I had mentioned to a couple of friends that I was thinking of doing it. The city friends, knowing me, laughed. Did she ever see herself studying farming, didn’t she avoid farmers around campus for fear of ending up anywhere other than a swanky European capital without a filofax or shoe budget to her name (ah the notions of a twenty something language graduate, bless). The country friends, both male and female, have looked at me in awe, telling me their own stories of farming college, the year they ‘gave in Pallaskenry’ and said ‘Fair dues,’ smiling all the while at the poor misfortunate that didn’t really know what she was getting herself into.

The first few visits to college have been tragic. Examinations not going well (something as a top student, ahem, I was utterly unprepared for), and the dawning realization that not having grown up on a farm or not having really been listening to my husband talk about the farm (yes dear, spreading in the High Field, I hear you, should I take in the washing?), I am swimming up the proverbial slurry pool without a paddle. Pooooh- eee.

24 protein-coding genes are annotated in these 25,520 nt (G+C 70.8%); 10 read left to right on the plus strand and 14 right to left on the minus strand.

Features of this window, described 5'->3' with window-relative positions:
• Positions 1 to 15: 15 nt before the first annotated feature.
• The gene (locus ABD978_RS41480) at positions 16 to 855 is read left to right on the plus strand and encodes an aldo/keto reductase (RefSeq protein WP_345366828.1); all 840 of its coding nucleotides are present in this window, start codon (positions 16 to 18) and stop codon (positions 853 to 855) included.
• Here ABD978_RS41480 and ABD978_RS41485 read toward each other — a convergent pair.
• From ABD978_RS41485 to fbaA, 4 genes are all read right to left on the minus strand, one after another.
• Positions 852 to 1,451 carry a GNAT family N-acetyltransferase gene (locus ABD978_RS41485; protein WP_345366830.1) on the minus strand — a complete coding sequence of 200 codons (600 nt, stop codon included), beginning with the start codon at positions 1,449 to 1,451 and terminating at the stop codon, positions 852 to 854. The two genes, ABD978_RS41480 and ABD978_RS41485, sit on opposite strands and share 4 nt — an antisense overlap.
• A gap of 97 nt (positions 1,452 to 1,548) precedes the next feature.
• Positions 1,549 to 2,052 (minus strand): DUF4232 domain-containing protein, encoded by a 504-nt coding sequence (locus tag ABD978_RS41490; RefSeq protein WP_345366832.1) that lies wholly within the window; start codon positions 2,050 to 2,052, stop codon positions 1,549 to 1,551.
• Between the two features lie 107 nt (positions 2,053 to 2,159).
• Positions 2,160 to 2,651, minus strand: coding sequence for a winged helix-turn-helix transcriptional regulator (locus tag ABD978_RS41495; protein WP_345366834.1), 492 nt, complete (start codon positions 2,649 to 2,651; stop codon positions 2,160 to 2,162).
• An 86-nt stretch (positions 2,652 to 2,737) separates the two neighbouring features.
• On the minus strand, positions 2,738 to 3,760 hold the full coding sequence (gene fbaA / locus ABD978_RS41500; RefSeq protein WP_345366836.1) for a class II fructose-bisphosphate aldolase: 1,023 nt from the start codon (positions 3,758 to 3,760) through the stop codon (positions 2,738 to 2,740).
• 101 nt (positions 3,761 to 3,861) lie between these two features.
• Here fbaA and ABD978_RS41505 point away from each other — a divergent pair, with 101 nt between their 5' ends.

I mean did you know there were different types of Grass? Nor did I! I thought it was classified by colour; green, greener, greenish, yellow tipped, dark green, oh, that’s green. Forty shades what? No apparently, it’s all Perennial Ryegrass this, Scutch Grass that, Cocksfoot, Timothy, Yorkshire, Meadow Fescue to name but a few. And I think my girlish charms are not going to get me out of this one. (Not that I batted my eyelashes and said Green when asked, no, no!) And they’re going to test me on this. Really! I kid you not. Stand in front of this grass and identify them they’ll say. Identify them? Trust me, they are very similar. Please note (though you may have it figured), if you’re a botanist, this is most definitely not the blog for you.